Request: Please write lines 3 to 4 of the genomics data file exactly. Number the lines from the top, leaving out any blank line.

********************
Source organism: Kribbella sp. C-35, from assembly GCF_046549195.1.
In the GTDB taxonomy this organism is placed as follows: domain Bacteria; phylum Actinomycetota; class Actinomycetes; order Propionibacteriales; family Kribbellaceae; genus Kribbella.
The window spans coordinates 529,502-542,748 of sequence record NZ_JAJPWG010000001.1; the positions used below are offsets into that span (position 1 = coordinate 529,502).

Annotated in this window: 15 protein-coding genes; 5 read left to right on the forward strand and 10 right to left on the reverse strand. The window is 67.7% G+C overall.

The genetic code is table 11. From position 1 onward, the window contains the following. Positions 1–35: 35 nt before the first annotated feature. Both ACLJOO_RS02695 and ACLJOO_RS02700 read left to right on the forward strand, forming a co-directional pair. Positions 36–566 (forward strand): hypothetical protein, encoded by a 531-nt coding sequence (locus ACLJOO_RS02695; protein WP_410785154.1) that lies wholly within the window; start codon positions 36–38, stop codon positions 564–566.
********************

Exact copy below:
The window spans coordinates 529,502-542,748 of sequence record NZ_JAJPWG010000001.1; the positions used below are offsets into that span (position 1 = coordinate 529,502).

Annotated in this window: 15 protein-coding genes; 5 read left to right on the forward strand and 10 right to left on the reverse strand. The window is 67.7% G+C overall.